Heterozygous mutations in melanocortin-4 receptor (MC4R) are the most frequent genetic cause of obesity. Bariatric surgery is a successful treatment for severe obesity. The mechanisms of weight loss after bariatric surgery are not well understood.Ninety-two patients who had Roux-en-Y gastric bypass (RYGB) surgery were screened for MC4R mutations. We compared percent excess weight loss (%EWL) in the four MC4R mutation carriers with that of two control groups: 8 matched controls and with the remaining 80 patients who underwent RYGB.Four patients were heterozygous for functionally significant MC4R mutations. In patients with MC4R mutations, the %EWL after RYGB (66% EWL) was not significantly different compared to matched controls (70% EWL) and non-matched controls (60% EWL) after 1 year of follow-up.This study suggests that patients with heterozygous MC4R mutations also benefit from RYGB and that weight loss may be independent of the presence of such mutations.
View details for DOI 10.1007/s11695-010-0295-8
View details for Web of Science ID 000291981700019
View details for PubMedID 20957447
Functionally significant heterozygous mutations in the Melanocortin-4 receptor (MC4R) have been implicated in 2.5% of early onset obesity cases in European cohorts. The role of mutations in this gene in severely obese adults, particularly in smaller North American patient cohorts, has been less convincing. More recently, it has been proposed that mutations in a phylogenetically and physiologically related receptor, the Melanocortin-3 receptor (MC3R), could also be a cause of severe human obesity. The objectives of this study were to determine if mutations impairing the function of MC4R or MC3R were associated with severe obesity in North American adults. We studied MC4R and MC3R mutations detected in a total of 1821 adults (889 severely obese and 932 lean controls) from two cohorts. We systematically and comparatively evaluated the functional consequences of all mutations found in both MC4R and MC3R. The total prevalence of rare MC4R variants in severely obese North American adults was 2.25% (CI(95%): 1.44-3.47) compared with 0.64% (CI(95%): 0.26-1.43) in lean controls (P < 0.005). After classification of functional consequence, the prevalence of MC4R mutations with functional alterations was significantly greater when compared with controls (P < 0.005). In contrast, the prevalence of rare MC3R variants was not significantly increased in severely obese adults [0.67% (CI(95%): 0.27-1.50) versus 0.32% (CI(95%): 0.06-0.99)] (P = 0.332). Our results confirm that mutations in MC4R are a significant cause of severe obesity, extending this finding to North American adults. However, our data suggest that MC3R mutations are not associated with severe obesity in this population.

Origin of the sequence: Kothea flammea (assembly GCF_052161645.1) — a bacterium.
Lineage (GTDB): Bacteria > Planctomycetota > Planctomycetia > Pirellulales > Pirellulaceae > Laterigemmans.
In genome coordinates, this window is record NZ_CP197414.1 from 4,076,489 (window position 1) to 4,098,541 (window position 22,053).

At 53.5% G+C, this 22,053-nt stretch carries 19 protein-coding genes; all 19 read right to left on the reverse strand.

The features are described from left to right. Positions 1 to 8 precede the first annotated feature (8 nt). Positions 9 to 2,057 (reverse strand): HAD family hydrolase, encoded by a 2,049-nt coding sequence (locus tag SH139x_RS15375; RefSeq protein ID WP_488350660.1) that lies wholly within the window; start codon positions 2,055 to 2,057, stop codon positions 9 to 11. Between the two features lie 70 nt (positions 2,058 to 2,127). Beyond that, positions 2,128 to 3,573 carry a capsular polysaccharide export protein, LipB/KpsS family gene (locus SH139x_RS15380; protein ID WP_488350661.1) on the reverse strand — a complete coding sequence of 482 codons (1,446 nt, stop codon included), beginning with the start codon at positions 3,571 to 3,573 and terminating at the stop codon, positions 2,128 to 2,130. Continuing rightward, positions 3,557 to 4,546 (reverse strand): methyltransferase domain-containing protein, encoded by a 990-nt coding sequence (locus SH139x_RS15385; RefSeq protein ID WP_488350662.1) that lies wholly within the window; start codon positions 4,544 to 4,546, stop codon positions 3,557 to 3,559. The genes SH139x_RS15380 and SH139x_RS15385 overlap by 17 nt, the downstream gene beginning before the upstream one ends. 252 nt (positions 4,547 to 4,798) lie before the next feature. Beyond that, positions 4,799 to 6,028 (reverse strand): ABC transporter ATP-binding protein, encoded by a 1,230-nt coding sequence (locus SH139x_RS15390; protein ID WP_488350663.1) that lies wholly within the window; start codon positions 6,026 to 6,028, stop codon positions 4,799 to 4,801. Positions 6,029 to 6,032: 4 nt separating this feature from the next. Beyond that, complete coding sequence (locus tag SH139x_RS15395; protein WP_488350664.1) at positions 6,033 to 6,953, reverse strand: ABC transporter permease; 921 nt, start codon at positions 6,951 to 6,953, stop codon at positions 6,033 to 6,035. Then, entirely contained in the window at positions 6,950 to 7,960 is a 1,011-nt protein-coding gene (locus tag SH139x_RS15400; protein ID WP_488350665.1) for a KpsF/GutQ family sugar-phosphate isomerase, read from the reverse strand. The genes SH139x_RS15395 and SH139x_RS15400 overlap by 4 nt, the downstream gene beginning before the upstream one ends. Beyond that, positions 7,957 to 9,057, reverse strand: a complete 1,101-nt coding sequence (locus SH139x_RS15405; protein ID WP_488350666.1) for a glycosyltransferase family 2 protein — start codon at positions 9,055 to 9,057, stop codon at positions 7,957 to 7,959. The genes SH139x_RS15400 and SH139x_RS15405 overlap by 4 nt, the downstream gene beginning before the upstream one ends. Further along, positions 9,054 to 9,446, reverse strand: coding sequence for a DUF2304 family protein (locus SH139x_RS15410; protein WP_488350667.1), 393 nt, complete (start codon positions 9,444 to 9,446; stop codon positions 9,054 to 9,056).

View details for DOI 10.1093/hmg/ddn431
View details for Web of Science ID 000263828100015
View details for PubMedID 19091795
The extent to which common variants contribute to common phenotypes and disease in humans has important consequences for the future of medical genomics. Two reports have recently clarified this issue for one of the most pressing public health concerns, obesity. These large and comprehensive genome-wide association studies find that common variants within at least 11 genes are associated with obesity. Interestingly, most of these genes are highly expressed in the central nervous system, further highlighting its role in the pathogenesis of obesity. However, the individual and combined effects of these variants explain only a small fraction of the inherited variability in obesity, suggesting that rare variants may contribute significantly to the genetic predisposition for this condition.
View details for DOI 10.1186/gm31
View details for PubMedID 19341502
Genetic inheritance plays a significant role in the interindividual variability of drug response. The field of pharmacogenomics seeks to identify genetic factors that influence drug response, including both those that are inherited and those that arise within tumors, and use this information to improve drug therapy. Candidate gene approaches have led to clinical tests for toxicity avoidance (eg, TPMT, UGT1A1) and efficacy prediction (eg, epidermal growth factor receptor-activating mutations). However, the "right" genes are not known for most anticancer drugs. Strategies for uncovering pharmacogenomic associations vary widely from monogenic candidate gene approaches to polygenic genome-wide approaches. This review will place in context clinically relevant pharmacogenomic discovery approaches, including the relative strengths and weaknesses and the challenges inherent with achieving the goal of individualized therapy.
View details for DOI 10.1200/JCO.2005.03.0825